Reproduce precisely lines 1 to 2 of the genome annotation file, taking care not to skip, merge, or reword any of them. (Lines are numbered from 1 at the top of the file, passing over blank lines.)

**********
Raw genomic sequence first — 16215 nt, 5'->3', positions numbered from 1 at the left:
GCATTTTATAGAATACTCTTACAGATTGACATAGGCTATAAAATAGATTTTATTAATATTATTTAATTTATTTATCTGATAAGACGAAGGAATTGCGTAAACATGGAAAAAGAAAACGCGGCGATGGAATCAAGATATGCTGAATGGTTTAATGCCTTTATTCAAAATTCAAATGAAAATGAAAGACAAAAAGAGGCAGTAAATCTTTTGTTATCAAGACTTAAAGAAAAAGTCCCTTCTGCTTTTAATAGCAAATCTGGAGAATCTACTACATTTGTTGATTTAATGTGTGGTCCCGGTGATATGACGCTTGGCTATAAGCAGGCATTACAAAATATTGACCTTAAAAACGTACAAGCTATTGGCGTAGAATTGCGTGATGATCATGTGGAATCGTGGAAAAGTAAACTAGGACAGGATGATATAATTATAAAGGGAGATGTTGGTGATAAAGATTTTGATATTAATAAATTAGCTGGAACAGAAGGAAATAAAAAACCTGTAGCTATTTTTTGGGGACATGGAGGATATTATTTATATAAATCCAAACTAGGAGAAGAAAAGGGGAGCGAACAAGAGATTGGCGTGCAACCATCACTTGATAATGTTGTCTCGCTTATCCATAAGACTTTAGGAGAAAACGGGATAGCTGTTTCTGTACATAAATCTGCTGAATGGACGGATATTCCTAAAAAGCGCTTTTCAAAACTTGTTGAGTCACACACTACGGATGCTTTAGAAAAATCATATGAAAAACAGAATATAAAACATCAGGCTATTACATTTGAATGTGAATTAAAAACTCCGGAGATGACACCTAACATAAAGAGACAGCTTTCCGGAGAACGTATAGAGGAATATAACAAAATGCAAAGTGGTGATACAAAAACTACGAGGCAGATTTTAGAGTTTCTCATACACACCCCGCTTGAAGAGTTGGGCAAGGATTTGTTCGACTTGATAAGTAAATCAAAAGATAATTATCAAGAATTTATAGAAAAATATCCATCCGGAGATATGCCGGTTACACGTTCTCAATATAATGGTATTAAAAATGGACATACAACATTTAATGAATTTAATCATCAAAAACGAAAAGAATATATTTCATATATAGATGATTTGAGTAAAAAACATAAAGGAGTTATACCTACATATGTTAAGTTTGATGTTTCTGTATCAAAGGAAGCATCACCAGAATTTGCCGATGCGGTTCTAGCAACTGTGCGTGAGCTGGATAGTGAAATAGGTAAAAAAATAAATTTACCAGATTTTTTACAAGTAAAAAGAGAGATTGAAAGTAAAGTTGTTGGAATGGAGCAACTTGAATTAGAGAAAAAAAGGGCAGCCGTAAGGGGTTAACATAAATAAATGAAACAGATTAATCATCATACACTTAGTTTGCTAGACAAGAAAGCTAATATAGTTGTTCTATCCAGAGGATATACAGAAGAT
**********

Raw genomic sequence first — 16215 nt, 5'->3', positions numbered from 1 at the left:
GCATTTTATAGAATACTCTTACAGATTGACATAGGCTATAAAATAGATTTTATTAATATTATTTAATTTATTTATCTGATAAGACGAAGGAATTGCGTAAACATGGAAAAAGAAAACGCGGCGATGGAATCAAGATATGCTGAATGGTTTAATGCCTTTATTCAAAATTCAAATGAAAATGAAAGACAAAAAGAGGCAGTAAATCTTTTGTTATCAAGACTTAAAGAAAAAGTCCCTTCTGCTTTTAATAGCAAATCTGGAGAATCTACTACATTTGTTGATTTAATGTGTGGTCCCGGTGATATGACGCTTGGCTATAAGCAGGCATTACAAAATATTGACCTTAAAAACGTACAAGCTATTGGCGTAGAATTGCGTGATGATCATGTGGAATCGTGGAAAAGTAAACTAGGACAGGATGATATAATTATAAAGGGAGATGTTGGTGATAAAGATTTTGATATTAATAAATTAGCTGGAACAGAAGGAAATAAAAAACCTGTAGCTATTTTTTGGGGACATGGAGGATATTATTTATATAAATCCAAACTAGGAGAAGAAAAGGGGAGCGAACAAGAGATTGGCGTGCAACCATCACTTGATAATGTTGTCTCGCTTATCCATAAGACTTTAGGAGAAAACGGGATAGCTGTTTCTGTACATAAATCTGCTGAATGGACGGATATTCCTAAAAAGCGCTTTTCAAAACTTGTTGAGTCACACACTACGGATGCTTTAGAAAAATCATATGAAAAACAGAATATAAAACATCAGGCTATTACATTTGAATGTGAATTAAAAACTCCGGAGATGACACCTAACATAAAGAGACAGCTTTCCGGAGAACGTATAGAGGAATATAACAAAATGCAAAGTGGTGATACAAAAACTACGAGGCAGATTTTAGAGTTTCTCATACACACCCCGCTTGAAGAGTTGGGCAAGGATTTGTTCGACTTGATAAGTAAATCAAAAGATAATTATCAAGAATTTATAGAAAAATATCCATCCGGAGATATGCCGGTTACACGTTCTCAATATAATGGTATTAAAAATGGACATACAACATTTAATGAATTTAATCATCAAAAACGAAAAGAATATATTTCATATATAGATGATTTGAGTAAAAAACATAAAGGAGTTATACCTACATATGTTAAGTTTGATGTTTCTGTATCAAAGGAAGCATCACCAGAATTTGCCGATGCGGTTCTAGCAACTGTGCGTGAGCTGGATAGTGAAATAGGTAAAAAAATAAATTTACCAGATTTTTTACAAGTAAAAAGAGAGATTGAAAGTAAAGTTGTTGGAATGGAGCAACTTGAATTAGAGAAAAAAAGGGCAGCCGTAAGGGGTTAACATAAATAAATGAAACAGATTAATCATCATACACTTAGTTTGCTAGACAAGAAAGCTAATATAGTTGTTCTATCCAGAGGATATACAGAAGAT